If a party does not send a Concerns Notice, with the relevant details outlined above, 14 days before they file a defamation claim against you then you can ask the judge or file an application to have the matter thrown out. An example is if the applicants do not provide any evidence of serious harm, or likely serious harm, in their Concerns Notice then you can also ask the judge to have the matter thrown out as per section 10A (4) (a) and (b)

(4)  Without limiting subsection (3), the judicial officer may (whether on the application of a party or on the judicial officer’s own motion)

(a)  determine whether the serious harm element is established at any time before the trial for the proceedings commences or during the trial, and

(b)  make any orders the judicial officer considers appropriate concerning the determination of the issue (including dismissing the proceedings if satisfied the element is not established). (Click here to see Defamation Act 2005)

Defamation precedents and how the new laws might have affected them

The new laws won’t stop all frivolous and vexatious defamation claims, but they should stop a large percentage of them once people become educated about the new laws. 

Legitimate defamation cases would be able to show serious harm, or likely serious harm, before trial such as the Geoffrey Rush defamation case where he lost work after he was accused of sexually assaulting a female actor.

But it’s worth noting that defamation cases used to hide crimes and/or alleged crimes can also show serious harm such as the Craig McLachlan defamation case where he also lost work after being accused of sexually assaulting a number of women. McLachlan withdrew his defamation claim towards the end of his trial when it became clear he would lose.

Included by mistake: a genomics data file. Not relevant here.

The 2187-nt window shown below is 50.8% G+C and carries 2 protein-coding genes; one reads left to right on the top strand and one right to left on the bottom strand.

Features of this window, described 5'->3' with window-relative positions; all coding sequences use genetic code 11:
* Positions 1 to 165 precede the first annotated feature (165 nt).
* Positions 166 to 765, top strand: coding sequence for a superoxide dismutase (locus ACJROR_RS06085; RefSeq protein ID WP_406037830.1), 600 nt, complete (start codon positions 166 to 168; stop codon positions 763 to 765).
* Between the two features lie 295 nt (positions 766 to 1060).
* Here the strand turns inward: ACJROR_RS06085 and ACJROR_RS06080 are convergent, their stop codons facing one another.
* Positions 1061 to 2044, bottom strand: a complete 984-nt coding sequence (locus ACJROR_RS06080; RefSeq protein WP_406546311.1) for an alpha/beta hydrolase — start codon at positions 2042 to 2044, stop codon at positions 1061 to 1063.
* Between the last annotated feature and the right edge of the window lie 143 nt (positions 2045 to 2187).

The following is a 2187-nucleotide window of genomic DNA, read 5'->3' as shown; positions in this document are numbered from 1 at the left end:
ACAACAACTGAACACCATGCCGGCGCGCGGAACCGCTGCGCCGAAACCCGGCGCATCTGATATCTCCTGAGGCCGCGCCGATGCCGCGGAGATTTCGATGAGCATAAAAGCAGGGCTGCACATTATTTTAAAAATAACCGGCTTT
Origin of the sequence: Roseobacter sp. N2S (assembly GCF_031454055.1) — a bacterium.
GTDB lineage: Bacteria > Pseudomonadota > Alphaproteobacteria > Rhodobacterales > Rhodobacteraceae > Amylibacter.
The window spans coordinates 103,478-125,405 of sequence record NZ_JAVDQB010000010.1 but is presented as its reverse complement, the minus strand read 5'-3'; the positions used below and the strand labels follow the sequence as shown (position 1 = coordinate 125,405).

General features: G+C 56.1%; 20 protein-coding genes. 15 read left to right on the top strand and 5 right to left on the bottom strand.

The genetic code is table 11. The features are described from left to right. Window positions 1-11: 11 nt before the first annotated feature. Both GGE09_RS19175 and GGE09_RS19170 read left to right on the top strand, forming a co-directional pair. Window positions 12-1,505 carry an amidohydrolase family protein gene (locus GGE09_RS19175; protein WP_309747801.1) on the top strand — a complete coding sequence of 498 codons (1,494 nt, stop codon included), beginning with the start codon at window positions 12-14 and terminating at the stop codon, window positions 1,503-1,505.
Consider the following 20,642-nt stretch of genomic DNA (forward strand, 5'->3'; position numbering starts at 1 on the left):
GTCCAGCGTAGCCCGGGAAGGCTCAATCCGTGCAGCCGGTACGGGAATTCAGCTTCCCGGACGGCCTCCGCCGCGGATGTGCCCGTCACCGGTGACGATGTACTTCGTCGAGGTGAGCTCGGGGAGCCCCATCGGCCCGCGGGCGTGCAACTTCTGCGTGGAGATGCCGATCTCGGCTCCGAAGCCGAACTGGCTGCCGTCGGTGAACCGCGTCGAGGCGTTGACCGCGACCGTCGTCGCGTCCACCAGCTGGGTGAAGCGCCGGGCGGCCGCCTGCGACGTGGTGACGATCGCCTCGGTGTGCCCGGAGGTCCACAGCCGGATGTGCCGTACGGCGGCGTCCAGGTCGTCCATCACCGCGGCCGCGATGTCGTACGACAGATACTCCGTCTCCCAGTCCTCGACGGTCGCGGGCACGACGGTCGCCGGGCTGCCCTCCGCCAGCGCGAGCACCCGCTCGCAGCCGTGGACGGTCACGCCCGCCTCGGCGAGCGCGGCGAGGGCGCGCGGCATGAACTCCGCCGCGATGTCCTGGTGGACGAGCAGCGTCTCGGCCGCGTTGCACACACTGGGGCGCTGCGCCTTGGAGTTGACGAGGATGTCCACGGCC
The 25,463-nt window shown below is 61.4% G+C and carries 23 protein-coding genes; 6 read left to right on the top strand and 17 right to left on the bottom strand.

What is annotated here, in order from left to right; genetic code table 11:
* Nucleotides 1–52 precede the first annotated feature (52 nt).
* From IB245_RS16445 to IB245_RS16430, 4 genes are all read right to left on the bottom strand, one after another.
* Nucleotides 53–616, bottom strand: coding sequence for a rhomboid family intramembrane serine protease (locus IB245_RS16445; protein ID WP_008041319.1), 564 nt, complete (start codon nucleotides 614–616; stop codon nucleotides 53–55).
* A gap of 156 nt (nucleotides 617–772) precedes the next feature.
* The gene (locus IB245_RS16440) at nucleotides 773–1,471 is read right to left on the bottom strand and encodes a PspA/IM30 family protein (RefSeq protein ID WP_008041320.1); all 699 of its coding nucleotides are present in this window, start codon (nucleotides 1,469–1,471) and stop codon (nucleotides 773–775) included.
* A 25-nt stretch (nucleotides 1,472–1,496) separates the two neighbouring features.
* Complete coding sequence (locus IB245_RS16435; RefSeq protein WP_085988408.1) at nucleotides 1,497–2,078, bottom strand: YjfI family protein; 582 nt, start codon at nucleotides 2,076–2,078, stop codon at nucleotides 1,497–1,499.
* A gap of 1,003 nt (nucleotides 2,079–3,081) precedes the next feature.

But a case like federal MP Peter Dutton suing Twitter user Shane Bazzi over one Tweet would have never gotten off the ground if Dutton needed to prove serious harm as there clearly was none.

Similarly, I cannot see Lachlan Murdoch being able to prove serious harm regarding an article that said:

“If Trump ends up in the dock for a variety of crimes committed as president, as he should be, not all his co-conspirators will be there with him. Nixon was famously the ‘unindicted co-conspirator’ in Watergate. The Murdochs and their slew of poisonous Fox News commentators are the unindicted co-conspirators of this continuing crisis.”

Lachlan Murdoch and his father Rupert receive comments 10,000 times per day on social media that are 100 times worse than that. There is no serious harm and Lachlan’s frivolous claim should be thrown out, but some dodgy judge somewhere might find there is. So, we’ll wait and see.